On the Road to Recovery with Arun Jaitley
On the Road to Recovery with Arun Jaitley
Until seven months ago, heads of banks were familiar with a phone call from a certain Lutyens’ Delhi bunglow. The Congress grandee at the other end would ‘request’ in a polite tone that the bank disburse loans to a particular corporate group. Bankers would promptly oblige, having got used to such indiscreet recommendations from power wielders of the UPA Government at the behest of New Delhi’s totems of the time. Those were days when bankers, with their deep sense of resignation, would not protest when key positions in public sector banks were filled at the whims of the kin of the powerful who watched and remote-controlled a vital part of the Indian economy. The banking sector, as Manchester University’s Professor Kunal Sen points out, was “relatively untouched by previous economic reforms”.
When the Narendra Modi Government assumed power last May, the bureaucrats who owed allegiance to a regime that unabashedly promoted cronyism were still there, especially those in the Finance Ministry who would be heard asking, “What can this government do that the great doctor (former Prime Minister Manmohan Singh) couldn’t do in terms of putting the economy back on track?”
“The clean-up took some time,” says a BJP leader, referring to officials acting on behalf of “old vested interests”, as he puts it. He hastens to add that though some of them are gone, some are still around, an indication that these babus will soon get their marching orders. Officials close to the new NDA Government allege that the likes of KP Krishnan, a favourite of the erstwhile Finance Minister P Chidambaram, went to the extent of denting the image of the new Government through a whisper campaign suggesting that Finance Minister Arun Jaitley and RBI Governor Raghuram Rajan did not get along.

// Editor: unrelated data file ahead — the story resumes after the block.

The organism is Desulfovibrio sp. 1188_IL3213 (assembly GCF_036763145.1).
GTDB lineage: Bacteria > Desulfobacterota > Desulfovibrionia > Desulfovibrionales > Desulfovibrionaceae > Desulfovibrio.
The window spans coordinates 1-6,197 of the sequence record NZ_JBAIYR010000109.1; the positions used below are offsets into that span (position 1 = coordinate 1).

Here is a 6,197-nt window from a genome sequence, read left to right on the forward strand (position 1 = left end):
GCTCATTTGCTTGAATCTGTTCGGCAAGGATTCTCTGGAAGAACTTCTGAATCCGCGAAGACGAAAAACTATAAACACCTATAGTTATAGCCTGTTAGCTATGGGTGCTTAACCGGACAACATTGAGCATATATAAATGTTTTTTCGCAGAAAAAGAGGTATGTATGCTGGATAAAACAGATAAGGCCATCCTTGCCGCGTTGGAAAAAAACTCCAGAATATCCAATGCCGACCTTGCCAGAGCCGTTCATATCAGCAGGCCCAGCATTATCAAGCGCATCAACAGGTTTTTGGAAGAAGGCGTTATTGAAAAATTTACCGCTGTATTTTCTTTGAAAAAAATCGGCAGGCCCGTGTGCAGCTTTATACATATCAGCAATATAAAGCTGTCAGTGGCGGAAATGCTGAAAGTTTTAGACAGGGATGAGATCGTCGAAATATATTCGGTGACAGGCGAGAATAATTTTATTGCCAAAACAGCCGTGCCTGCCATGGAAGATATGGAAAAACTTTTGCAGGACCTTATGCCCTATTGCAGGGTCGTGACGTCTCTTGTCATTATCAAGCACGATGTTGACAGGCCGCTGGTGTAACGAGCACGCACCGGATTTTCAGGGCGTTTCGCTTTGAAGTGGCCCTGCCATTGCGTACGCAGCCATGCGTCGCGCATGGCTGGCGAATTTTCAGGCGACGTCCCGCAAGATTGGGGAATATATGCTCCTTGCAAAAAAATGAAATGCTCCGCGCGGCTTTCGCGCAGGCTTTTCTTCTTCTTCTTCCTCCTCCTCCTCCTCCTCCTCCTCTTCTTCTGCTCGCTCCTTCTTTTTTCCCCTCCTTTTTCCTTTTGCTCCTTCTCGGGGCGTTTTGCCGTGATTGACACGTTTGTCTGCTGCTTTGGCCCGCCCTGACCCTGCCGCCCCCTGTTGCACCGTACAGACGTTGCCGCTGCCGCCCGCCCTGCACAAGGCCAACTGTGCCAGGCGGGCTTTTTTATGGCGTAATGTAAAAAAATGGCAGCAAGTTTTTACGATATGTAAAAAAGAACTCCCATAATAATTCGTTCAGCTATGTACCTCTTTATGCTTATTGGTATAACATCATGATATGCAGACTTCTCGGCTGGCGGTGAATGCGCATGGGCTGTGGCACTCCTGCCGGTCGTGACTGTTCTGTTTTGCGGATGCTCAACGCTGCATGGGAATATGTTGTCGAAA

That campaign was a part success in making it seem that differences over lowering the RBI’s policy rate of interest—not unexpected between any government and central bank—had driven a wedge between Jaitley and Rajan, both of whom were upset with the concerted efforts by a group of officials to denigrate them and hurt the harmony of economic governance. The whispers were relentless all the same, and by October, Krishnan, additional secretary in the Department of Economic Affairs and a 1983 batch officer of the IAS’s Karnataka cadre, was transferred to the Department of Land Resources as additional secretary under the Union Ministry of Rural Development. Krishnan was replaced by Ajay Tyagi, former joint secretary in the Ministry of Environment, Forests and Climate Change, and there are now signs that some of Krishnan’s protégés may soon be shunted out of the Finance Ministry as part of what the BJP leader calls a “clean-up act”. “These officials within the Ministry were also behind the distortion of facts to suggest that Prime Minister Modi was upset with the Finance Minister for the slow pace of reforms,” claims the BJP leader, “These were vicious lies.”
Contrary to claims made by sceptics, green shoots are already visible in the economy, thanks to the hard work of the Government over the past seven months, Arun Jaitley tells Open in an interview.